FROM THE start, the punning title of this engaging exhibition clues you to the fact that you are in that peculiar territory marked out by Marcel Duchamp early in the century.
The nine artists of "RELAY: Drawn to Readymade," to varying degrees, shift the attention from the visual toward some operation outside that which is obviously linked to art making. Nothing here has much to do with Duchamp's concept of the ready-made -- a manufactured object designated as art -- but Duchamp's notion that the artist's chief role is to rearrange and modify what already exists gets a good workout. Art by this definition becomes like a switch or relay that serves to get us from one contradictory mental state to another.
Charles Goldman may come closest to performing a pure Duchampian gesture. He set up an easel downtown and had all sorts of passers-by attempt to draw Goldman's rather unremarkable features. Even Mayor Masiello tried his hand.
Goldman's idea is neatly paradoxical, both denying artistic ego -- Duchamp's anti-aesthetic position -- while placing his ego center stage. Any aesthetic interest individual drawings might have -- and many are excellent drawings or interesting amateur efforts -- is undercut by both tedious repetition of subject and Goldman's decision to unceremoniously heap the art on a table.
If art with a capital A is slyly undercut by Goldman, it is thrashed outright by Italian artist Luca Buvoli. Buvoli charts the adventures of "Not a Super Hero" in flipbooks, posters and two throwaway sculptures literally held together with baling wire and tape.
The sculptures are of most interest for their joyous disregard of both construction principles and their demands on representation. "Can't You See That I'm Burning?" is a kind of suspended, floppy plastic ramp festooned with bits of wire and cloth. Without digging into this particular segment of "Not a Super Hero," you hardly can guess that this apparent abstraction represents our non-hero in flames streaking through the stratosphere. Buvoli's sculptures are so blatantly unartistic and representationally suspect that they serve nicely as what Duchamp called "antidotes" to "fine art."
In his big wall mural Francois Morelli also successfully attacks ideas of representation by building up mechanical figures from repeated rubber stamps. The stamped images themselves -- hypodermic needles, babies, guns, insects, scissors -- come with all sorts of conflicting implications, many of them sinister.
The trouble is, the mural's overall "look" -- dreaded aesthetics, again -- subverts its clashing internal content. These beings suffer from a bad case of sci-fi-itis: they resemble a type of antiquated graphics once popular as illustrations to futuristic articles with titles like, "Is Biology an Outmoded Concept?"
Yukinori Yanagi and Gerhard Mayer, on the other hand, are in precise command of the "look." In "Wandering Position," Yanagi seemingly presents etched lines of great lyrical beauty whose formal variations on the square and rectangle seem reflections on Malevitch's groundbreaking meditations on geometry.
But then the subversion: The beautiful, meandering lines are actually traced from the movements of an ant. Despite its apparent beauty, the art work is a mere "relay" between a natural and an aesthetic action.
In what is now a classic move, Mayer follows a strict set of rules in his drawings, letting the "look" fall where it may. The visual richness of the permutations are proof -- like Yanagi's lovely ant trails -- that aesthetics have no need of an "artistic" persona.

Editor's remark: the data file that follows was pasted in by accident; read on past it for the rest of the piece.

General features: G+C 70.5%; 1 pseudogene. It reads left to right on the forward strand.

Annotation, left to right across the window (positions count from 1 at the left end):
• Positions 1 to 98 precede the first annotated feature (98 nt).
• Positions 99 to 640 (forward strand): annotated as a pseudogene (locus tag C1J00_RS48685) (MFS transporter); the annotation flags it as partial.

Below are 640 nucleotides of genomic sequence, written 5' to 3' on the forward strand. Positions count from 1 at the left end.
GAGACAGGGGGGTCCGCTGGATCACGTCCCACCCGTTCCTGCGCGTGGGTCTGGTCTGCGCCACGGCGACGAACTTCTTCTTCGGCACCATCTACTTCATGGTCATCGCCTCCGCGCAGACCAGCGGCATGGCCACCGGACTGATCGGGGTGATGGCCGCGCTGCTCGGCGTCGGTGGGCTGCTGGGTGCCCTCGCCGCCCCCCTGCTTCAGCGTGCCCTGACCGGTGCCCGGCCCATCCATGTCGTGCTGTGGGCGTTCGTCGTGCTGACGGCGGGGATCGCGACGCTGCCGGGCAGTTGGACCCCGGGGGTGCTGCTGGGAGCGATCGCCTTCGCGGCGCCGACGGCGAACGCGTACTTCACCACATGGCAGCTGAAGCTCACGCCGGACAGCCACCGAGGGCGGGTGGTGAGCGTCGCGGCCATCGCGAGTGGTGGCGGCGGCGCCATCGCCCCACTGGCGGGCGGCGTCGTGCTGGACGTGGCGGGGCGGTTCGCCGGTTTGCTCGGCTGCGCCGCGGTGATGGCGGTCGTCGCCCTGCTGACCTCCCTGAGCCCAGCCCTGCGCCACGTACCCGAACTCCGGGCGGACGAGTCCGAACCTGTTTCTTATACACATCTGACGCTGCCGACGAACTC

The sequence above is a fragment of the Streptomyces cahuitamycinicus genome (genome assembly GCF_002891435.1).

Sean Watson works in what might be called the Basquiat Scrawl -- the crude, childlike but secretly sophisticated mark made famous by the late Jean-Michel Basquiat. These are self-portraits in drawing and word, replete with childhood remembrances like "You can always tell a Watson by the nose."
The computer -- these are ink jet prints -- intercedes to keep these from being messy and expressionistic drawings. The computer, I take it, is meant as a distancing device. But in a weird way it intensifies the sense of direct emotion. The "delay" (to use Duchamp's term) only makes what is held back struggle all the harder to come to the surface.
Both Joyce Pensato and Mark Dean Veca take the cartoon/fine art battle to new heights. Pensato's "Hallwalls Donald" (see today's Gusto cover) is an explosive version of the famous duck that merges two apparently incompatible worlds -- abstract expressionism and Walt Disney. Violent, eroticized expressionism is made one with the sentimentalized violence and eroticism of a Disney cartoon. And -- sorry, Marcel-- it looks very good, as well.
Veca's mural, "Son of Gummi Grotto" -- its bulgy 3-D parts resembling vegetable/breast hybrids -- has its own eroticism. Veca's sea of dripping, splattering liquid offers a provocative mix of children's book style and a dark and menacing cartoon style. It's Dante's hell through adolescent eyes.
By using video, Johnna MacArthur subverts the art object altogether. But as she prints "confessions" on a blackboard, aesthetics again rears its lovely head. The lettering and chalking over is done is such an arty manner that it's like watching in slow motion some fuddy-duddy abstractionist in a fit of negation. This may be in the Duchampian spirit, but I suspect that even the patient old iconoclast would lose it and screech out, "Get on with it, will you?"
Art Show RElay: Drawn to Readymade Nine artists use drawing or the idea of drawing in non-descriptive ways to generate diverse works of art in various forms, from wall paintings and computer drawings to sculpture and video. Through May 29 in Hallwalls, Contemporary arts center, Tri-Main building, 2495 Main St. (835-7362)